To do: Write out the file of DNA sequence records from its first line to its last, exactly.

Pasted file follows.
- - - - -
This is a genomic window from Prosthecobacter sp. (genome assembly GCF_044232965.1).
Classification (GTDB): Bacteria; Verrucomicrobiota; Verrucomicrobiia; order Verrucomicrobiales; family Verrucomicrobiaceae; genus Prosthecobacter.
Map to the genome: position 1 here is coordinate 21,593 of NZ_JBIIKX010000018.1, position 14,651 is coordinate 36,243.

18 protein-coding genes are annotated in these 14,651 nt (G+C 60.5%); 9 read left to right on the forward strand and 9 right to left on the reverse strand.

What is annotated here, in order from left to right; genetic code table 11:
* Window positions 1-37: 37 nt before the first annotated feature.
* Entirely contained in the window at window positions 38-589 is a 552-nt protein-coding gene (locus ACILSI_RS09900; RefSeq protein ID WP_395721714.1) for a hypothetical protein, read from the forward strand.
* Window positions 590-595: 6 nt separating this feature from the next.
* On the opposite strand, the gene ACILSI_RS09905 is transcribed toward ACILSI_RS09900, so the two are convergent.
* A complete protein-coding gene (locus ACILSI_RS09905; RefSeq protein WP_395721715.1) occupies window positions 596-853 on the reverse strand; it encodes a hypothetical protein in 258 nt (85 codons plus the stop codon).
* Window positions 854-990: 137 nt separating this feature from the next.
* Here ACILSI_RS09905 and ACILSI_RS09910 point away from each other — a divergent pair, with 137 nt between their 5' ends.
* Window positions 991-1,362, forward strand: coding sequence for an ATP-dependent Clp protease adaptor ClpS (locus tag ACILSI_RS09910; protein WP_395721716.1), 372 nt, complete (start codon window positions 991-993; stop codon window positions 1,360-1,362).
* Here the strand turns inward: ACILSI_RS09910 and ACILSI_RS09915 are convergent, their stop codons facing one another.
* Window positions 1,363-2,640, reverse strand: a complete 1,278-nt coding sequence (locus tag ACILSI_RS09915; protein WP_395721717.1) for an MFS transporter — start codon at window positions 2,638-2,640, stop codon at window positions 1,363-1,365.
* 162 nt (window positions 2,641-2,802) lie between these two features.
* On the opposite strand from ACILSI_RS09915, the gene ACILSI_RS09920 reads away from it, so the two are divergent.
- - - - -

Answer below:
This is a genomic window from Prosthecobacter sp. (genome assembly GCF_044232965.1).
Classification (GTDB): Bacteria; Verrucomicrobiota; Verrucomicrobiia; order Verrucomicrobiales; family Verrucomicrobiaceae; genus Prosthecobacter.
Map to the genome: position 1 here is coordinate 21,593 of NZ_JBIIKX010000018.1, position 14,651 is coordinate 36,243.

18 protein-coding genes are annotated in these 14,651 nt (G+C 60.5%); 9 read left to right on the forward strand and 9 right to left on the reverse strand.

What is annotated here, in order from left to right; genetic code table 11:
* Window positions 1-37: 37 nt before the first annotated feature.
* Entirely contained in the window at window positions 38-589 is a 552-nt protein-coding gene (locus ACILSI_RS09900; RefSeq protein ID WP_395721714.1) for a hypothetical protein, read from the forward strand.
* Window positions 590-595: 6 nt separating this feature from the next.
* On the opposite strand, the gene ACILSI_RS09905 is transcribed toward ACILSI_RS09900, so the two are convergent.
* A complete protein-coding gene (locus ACILSI_RS09905; RefSeq protein WP_395721715.1) occupies window positions 596-853 on the reverse strand; it encodes a hypothetical protein in 258 nt (85 codons plus the stop codon).
* Window positions 854-990: 137 nt separating this feature from the next.
* Here ACILSI_RS09905 and ACILSI_RS09910 point away from each other — a divergent pair, with 137 nt between their 5' ends.
* Window positions 991-1,362, forward strand: coding sequence for an ATP-dependent Clp protease adaptor ClpS (locus tag ACILSI_RS09910; protein WP_395721716.1), 372 nt, complete (start codon window positions 991-993; stop codon window positions 1,360-1,362).
* Here the strand turns inward: ACILSI_RS09910 and ACILSI_RS09915 are convergent, their stop codons facing one another.
* Window positions 1,363-2,640, reverse strand: a complete 1,278-nt coding sequence (locus tag ACILSI_RS09915; protein WP_395721717.1) for an MFS transporter — start codon at window positions 2,638-2,640, stop codon at window positions 1,363-1,365.
* 162 nt (window positions 2,641-2,802) lie between these two features.
* On the opposite strand from ACILSI_RS09915, the gene ACILSI_RS09920 reads away from it, so the two are divergent.